Found a Buyer on Your Own? Here’s Why You Still Need an Agent
Let’s say you’re selling your house. And before you even get a chance to snap listing photos and put it on the market, a buyer comes along. Perhaps the buyer makes you an offer you just can’t refuse. Congratulations, you just cut out many steps of the home-selling process—showings, open houses, and haggling over price.
With an offer in hand, you might be asking what commission an agent would receive if the agent were to get involved at this stage of the home-selling process. But keep in mind what may seem like a straightforward transaction between a seller and buyer once an offer is accepted is usually not all that simple. You still have a marathon to finish before getting to the closing table. We’ve broken down the home-selling process into steps to see what an agent could help you with.
Neither federal nor state laws govern commission rates, which means commissions are fully negotiable. And negotiating the commission is between you and your agent.
To crunch some general numbers, if a home sells for $250,000 at a 6% commission, the seller’s agent would get $15,000. However, keep in mind commission rates usually vary depending on the state you live in and among brokerages. Always talk with several agents about your particular home-selling needs. Find out if and how they would want to handle the sale to a buyer found by the seller.
In this scenario, a buyer made you an offer and you accepted. However, it’s time to take a step back: Keep in mind verbal offers are not legally binding in real estate transactions. Agents usually supply a variety of forms such as Residential Purchase Agreements to get offers in writing. These forms vary to conform to state and local laws, and eventually become a binding sales contract. The forms are also known as a purchase agreement, an earnest money agreement, or a deposit receipt. It’s also essential that an offer contains every element needed to serve as a blueprint for the final sale.
An agent can also handle a buyer’s earnest money—usually 1% to 2% of the home’s purchase price—by depositing it in an escrow account held by a third party such as a real estate closing company, an attorney, or a title company agent. Remember, escrow protects sellers. You get to keep that money if a buyer bails on a transaction that’s underway.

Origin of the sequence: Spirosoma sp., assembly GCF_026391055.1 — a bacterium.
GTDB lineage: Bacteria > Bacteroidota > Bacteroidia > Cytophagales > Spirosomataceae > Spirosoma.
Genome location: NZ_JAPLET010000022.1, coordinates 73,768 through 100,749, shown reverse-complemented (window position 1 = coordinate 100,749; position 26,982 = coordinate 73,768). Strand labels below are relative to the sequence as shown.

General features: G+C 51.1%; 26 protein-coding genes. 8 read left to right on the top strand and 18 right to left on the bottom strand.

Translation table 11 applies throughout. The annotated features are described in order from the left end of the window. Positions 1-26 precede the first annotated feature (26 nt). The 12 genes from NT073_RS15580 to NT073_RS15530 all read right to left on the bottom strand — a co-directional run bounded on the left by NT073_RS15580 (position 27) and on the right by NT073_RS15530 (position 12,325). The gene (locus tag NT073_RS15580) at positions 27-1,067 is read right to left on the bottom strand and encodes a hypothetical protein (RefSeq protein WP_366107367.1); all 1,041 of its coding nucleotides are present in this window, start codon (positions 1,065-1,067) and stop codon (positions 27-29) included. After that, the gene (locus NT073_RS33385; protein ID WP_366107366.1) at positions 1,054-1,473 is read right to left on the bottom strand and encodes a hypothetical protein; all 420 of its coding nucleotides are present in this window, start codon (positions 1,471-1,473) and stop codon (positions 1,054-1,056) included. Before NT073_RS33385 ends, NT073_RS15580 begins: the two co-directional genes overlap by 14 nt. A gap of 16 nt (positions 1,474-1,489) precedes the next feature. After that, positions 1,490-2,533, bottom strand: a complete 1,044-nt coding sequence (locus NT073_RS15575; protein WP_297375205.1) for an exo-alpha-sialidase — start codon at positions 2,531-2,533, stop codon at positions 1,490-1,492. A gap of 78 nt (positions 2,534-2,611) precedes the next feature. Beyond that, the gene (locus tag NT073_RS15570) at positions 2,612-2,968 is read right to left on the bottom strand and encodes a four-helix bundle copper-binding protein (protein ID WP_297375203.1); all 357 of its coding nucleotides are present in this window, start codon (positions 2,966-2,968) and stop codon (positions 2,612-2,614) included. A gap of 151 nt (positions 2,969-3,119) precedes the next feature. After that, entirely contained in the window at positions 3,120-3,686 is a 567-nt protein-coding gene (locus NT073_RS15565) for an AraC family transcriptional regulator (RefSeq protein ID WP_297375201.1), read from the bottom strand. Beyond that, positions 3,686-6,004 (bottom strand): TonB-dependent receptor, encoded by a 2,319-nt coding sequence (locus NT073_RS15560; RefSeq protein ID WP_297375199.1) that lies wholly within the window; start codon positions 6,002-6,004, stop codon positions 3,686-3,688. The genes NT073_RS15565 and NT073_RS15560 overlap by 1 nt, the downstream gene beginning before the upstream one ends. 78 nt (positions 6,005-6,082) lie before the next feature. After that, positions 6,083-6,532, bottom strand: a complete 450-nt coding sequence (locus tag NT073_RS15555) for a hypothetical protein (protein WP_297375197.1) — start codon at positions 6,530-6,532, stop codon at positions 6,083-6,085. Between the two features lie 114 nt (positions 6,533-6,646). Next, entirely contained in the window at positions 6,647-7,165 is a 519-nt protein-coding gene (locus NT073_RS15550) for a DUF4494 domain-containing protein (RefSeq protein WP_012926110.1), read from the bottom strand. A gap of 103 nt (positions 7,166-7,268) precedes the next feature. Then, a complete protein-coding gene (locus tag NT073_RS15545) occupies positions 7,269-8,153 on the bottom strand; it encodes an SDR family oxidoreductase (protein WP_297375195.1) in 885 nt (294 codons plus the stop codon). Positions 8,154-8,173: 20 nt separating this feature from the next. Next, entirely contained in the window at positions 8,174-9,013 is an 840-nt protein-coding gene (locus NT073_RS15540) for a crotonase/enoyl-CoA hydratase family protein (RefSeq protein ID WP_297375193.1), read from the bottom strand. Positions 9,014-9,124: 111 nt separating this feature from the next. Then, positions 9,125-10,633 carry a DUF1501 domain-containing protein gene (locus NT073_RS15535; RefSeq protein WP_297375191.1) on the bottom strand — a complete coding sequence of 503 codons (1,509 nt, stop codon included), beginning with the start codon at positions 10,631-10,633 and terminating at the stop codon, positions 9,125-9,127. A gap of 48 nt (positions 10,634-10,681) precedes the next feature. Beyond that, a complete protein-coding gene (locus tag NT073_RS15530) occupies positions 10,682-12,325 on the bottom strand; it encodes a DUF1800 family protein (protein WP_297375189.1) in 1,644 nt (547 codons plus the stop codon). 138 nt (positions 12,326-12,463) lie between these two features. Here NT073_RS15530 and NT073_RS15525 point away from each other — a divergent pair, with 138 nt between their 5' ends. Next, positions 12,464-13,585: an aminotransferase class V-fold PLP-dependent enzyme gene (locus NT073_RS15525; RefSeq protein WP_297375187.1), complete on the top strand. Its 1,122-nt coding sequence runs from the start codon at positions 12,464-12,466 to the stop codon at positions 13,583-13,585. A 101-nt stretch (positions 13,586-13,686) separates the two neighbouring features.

The terms of the sale and contingencies
While it may seem the hard part is over if a seller found a buyer on their own, many obstacles can occur during the contract period that will require an agent’s skill to keep the deal together. For instance, an agent will ask if you and your buyer agree on not just the sales price but also the terms of the sale. Terms within a purchase agreement include basic information such as the names of the parties involved, the legal description of the property to be transferred, and the agreed-upon price. But terms also list crucial details such as what personal property will be included in the sale (e.g., appliances or fixtures). Leaving any terms of sale out of the purchase agreement can come back to haunt the buyer, the seller, or both.
An agent will also ensure contingencies are added to your contract. Standard contingencies include a buyer securing financing, a home inspection, repairs, and an appraisal—which is crucial to the mortgage process.
Remember, you need multiple legal documents for the closing, including a clean title. This step is usually done by an attorney, who collects a fee at the closing. But a real estate agent usually handles getting to the actual closing table by setting a date, coordinating everyone’s schedule, and ensuring all the needed paperwork (which is usually a mound of documents) is ready and correctly signed.
The bottom line
If a real estate professional can assist you, their compensation is a matter of negotiation between you and the agent. Hiring an agent to write the offer and guide it toward the closing table is a smart move.